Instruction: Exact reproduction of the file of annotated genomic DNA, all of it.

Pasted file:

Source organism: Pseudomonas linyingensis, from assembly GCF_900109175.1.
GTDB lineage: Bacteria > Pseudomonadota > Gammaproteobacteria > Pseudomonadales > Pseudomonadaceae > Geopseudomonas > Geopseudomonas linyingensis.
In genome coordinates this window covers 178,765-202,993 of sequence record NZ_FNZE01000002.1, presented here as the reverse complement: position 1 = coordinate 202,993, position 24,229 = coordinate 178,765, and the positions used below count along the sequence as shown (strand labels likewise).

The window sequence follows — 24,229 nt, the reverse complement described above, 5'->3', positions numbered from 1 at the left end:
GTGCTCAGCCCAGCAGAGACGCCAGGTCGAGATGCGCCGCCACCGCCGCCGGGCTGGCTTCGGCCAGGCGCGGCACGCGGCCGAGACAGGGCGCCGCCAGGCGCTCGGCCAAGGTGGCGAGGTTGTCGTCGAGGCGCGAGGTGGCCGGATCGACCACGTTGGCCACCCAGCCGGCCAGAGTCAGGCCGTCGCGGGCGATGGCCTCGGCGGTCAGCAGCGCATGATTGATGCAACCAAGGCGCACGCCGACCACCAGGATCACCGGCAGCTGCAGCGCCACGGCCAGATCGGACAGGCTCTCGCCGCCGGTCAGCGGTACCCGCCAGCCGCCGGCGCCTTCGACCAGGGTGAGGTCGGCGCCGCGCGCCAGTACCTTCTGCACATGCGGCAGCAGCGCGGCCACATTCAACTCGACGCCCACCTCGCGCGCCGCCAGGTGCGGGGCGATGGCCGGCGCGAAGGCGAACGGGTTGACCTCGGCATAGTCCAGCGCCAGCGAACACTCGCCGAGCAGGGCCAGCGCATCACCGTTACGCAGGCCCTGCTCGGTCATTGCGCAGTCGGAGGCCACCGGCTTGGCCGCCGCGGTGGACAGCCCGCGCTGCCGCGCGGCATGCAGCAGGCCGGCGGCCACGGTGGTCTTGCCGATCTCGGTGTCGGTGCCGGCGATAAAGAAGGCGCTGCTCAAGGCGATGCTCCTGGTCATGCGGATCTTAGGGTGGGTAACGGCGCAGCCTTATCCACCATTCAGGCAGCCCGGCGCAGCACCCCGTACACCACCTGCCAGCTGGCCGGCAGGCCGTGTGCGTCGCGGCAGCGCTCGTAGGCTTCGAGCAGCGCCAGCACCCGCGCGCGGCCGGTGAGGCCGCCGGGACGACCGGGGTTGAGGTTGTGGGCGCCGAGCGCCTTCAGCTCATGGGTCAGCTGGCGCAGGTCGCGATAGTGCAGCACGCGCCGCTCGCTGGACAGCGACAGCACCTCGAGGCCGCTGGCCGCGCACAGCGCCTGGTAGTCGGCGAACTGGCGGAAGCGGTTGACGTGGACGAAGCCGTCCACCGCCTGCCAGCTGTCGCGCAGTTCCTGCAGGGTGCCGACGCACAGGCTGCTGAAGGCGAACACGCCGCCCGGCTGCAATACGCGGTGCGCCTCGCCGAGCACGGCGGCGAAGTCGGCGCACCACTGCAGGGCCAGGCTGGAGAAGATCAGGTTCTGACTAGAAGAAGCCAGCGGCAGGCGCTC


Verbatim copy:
Source organism: Pseudomonas linyingensis, from assembly GCF_900109175.1.
GTDB lineage: Bacteria > Pseudomonadota > Gammaproteobacteria > Pseudomonadales > Pseudomonadaceae > Geopseudomonas > Geopseudomonas linyingensis.
In genome coordinates this window covers 178,765-202,993 of sequence record NZ_FNZE01000002.1, presented here as the reverse complement: position 1 = coordinate 202,993, position 24,229 = coordinate 178,765, and the positions used below count along the sequence as shown (strand labels likewise).

The window sequence follows — 24,229 nt, the reverse complement described above, 5'->3', positions numbered from 1 at the left end:
GTGCTCAGCCCAGCAGAGACGCCAGGTCGAGATGCGCCGCCACCGCCGCCGGGCTGGCTTCGGCCAGGCGCGGCACGCGGCCGAGACAGGGCGCCGCCAGGCGCTCGGCCAAGGTGGCGAGGTTGTCGTCGAGGCGCGAGGTGGCCGGATCGACCACGTTGGCCACCCAGCCGGCCAGAGTCAGGCCGTCGCGGGCGATGGCCTCGGCGGTCAGCAGCGCATGATTGATGCAACCAAGGCGCACGCCGACCACCAGGATCACCGGCAGCTGCAGCGCCACGGCCAGATCGGACAGGCTCTCGCCGCCGGTCAGCGGTACCCGCCAGCCGCCGGCGCCTTCGACCAGGGTGAGGTCGGCGCCGCGCGCCAGTACCTTCTGCACATGCGGCAGCAGCGCGGCCACATTCAACTCGACGCCCACCTCGCGCGCCGCCAGGTGCGGGGCGATGGCCGGCGCGAAGGCGAACGGGTTGACCTCGGCATAGTCCAGCGCCAGCGAACACTCGCCGAGCAGGGCCAGCGCATCACCGTTACGCAGGCCCTGCTCGGTCATTGCGCAGTCGGAGGCCACCGGCTTGGCCGCCGCGGTGGACAGCCCGCGCTGCCGCGCGGCATGCAGCAGGCCGGCGGCCACGGTGGTCTTGCCGATCTCGGTGTCGGTGCCGGCGATAAAGAAGGCGCTGCTCAAGGCGATGCTCCTGGTCATGCGGATCTTAGGGTGGGTAACGGCGCAGCCTTATCCACCATTCAGGCAGCCCGGCGCAGCACCCCGTACACCACCTGCCAGCTGGCCGGCAGGCCGTGTGCGTCGCGGCAGCGCTCGTAGGCTTCGAGCAGCGCCAGCACCCGCGCGCGGCCGGTGAGGCCGCCGGGACGACCGGGGTTGAGGTTGTGGGCGCCGAGCGCCTTCAGCTCATGGGTCAGCTGGCGCAGGTCGCGATAGTGCAGCACGCGCCGCTCGCTGGACAGCGACAGCACCTCGAGGCCGCTGGCCGCGCACAGCGCCTGGTAGTCGGCGAACTGGCGGAAGCGGTTGACGTGGACGAAGCCGTCCACCGCCTGCCAGCTGTCGCGCAGTTCCTGCAGGGTGCCGACGCACAGGCTGCTGAAGGCGAACACGCCGCCCGGCTGCAATACGCGGTGCGCCTCGCCGAGCACGGCGGCGAAGTCGGCGCACCACTGCAGGGCCAGGCTGGAGAAGATCAGGTTCTGACTAGAAGAAGCCAGCGGCAGGCGCTC